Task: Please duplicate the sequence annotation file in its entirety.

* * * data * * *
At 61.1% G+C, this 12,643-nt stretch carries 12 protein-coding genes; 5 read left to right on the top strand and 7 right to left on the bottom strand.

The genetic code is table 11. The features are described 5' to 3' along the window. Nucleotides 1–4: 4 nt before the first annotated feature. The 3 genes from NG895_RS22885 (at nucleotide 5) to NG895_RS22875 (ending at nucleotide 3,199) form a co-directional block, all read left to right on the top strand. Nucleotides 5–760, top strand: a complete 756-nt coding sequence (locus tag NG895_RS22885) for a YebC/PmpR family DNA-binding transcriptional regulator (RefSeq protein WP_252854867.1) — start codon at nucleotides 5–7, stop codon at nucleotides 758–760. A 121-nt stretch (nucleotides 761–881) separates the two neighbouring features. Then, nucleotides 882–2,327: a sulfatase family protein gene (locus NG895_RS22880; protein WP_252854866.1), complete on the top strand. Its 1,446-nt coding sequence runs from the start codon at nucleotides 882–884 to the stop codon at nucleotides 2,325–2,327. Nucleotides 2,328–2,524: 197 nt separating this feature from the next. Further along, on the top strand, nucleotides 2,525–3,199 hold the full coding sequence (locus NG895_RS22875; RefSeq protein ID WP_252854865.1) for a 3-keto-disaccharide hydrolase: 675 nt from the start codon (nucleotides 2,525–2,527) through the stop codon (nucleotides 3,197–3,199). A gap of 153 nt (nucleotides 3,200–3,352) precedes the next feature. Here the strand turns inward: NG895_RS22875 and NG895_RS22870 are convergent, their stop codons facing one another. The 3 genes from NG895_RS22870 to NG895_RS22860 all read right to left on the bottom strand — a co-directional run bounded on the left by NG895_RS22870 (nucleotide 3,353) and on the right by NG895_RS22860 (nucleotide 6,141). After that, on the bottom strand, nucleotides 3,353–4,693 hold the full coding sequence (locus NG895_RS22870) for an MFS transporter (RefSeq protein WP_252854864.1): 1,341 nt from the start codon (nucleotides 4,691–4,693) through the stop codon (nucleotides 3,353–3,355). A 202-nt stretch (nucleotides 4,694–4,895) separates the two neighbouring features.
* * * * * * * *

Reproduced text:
At 61.1% G+C, this 12,643-nt stretch carries 12 protein-coding genes; 5 read left to right on the top strand and 7 right to left on the bottom strand.

The genetic code is table 11. The features are described 5' to 3' along the window. Nucleotides 1–4: 4 nt before the first annotated feature. The 3 genes from NG895_RS22885 (at nucleotide 5) to NG895_RS22875 (ending at nucleotide 3,199) form a co-directional block, all read left to right on the top strand. Nucleotides 5–760, top strand: a complete 756-nt coding sequence (locus tag NG895_RS22885) for a YebC/PmpR family DNA-binding transcriptional regulator (RefSeq protein WP_252854867.1) — start codon at nucleotides 5–7, stop codon at nucleotides 758–760. A 121-nt stretch (nucleotides 761–881) separates the two neighbouring features. Then, nucleotides 882–2,327: a sulfatase family protein gene (locus NG895_RS22880; protein WP_252854866.1), complete on the top strand. Its 1,446-nt coding sequence runs from the start codon at nucleotides 882–884 to the stop codon at nucleotides 2,325–2,327. Nucleotides 2,328–2,524: 197 nt separating this feature from the next. Further along, on the top strand, nucleotides 2,525–3,199 hold the full coding sequence (locus NG895_RS22875; RefSeq protein ID WP_252854865.1) for a 3-keto-disaccharide hydrolase: 675 nt from the start codon (nucleotides 2,525–2,527) through the stop codon (nucleotides 3,197–3,199). A gap of 153 nt (nucleotides 3,200–3,352) precedes the next feature. Here the strand turns inward: NG895_RS22875 and NG895_RS22870 are convergent, their stop codons facing one another. The 3 genes from NG895_RS22870 to NG895_RS22860 all read right to left on the bottom strand — a co-directional run bounded on the left by NG895_RS22870 (nucleotide 3,353) and on the right by NG895_RS22860 (nucleotide 6,141). After that, on the bottom strand, nucleotides 3,353–4,693 hold the full coding sequence (locus NG895_RS22870) for an MFS transporter (RefSeq protein WP_252854864.1): 1,341 nt from the start codon (nucleotides 4,691–4,693) through the stop codon (nucleotides 3,353–3,355). A 202-nt stretch (nucleotides 4,694–4,895) separates the two neighbouring features.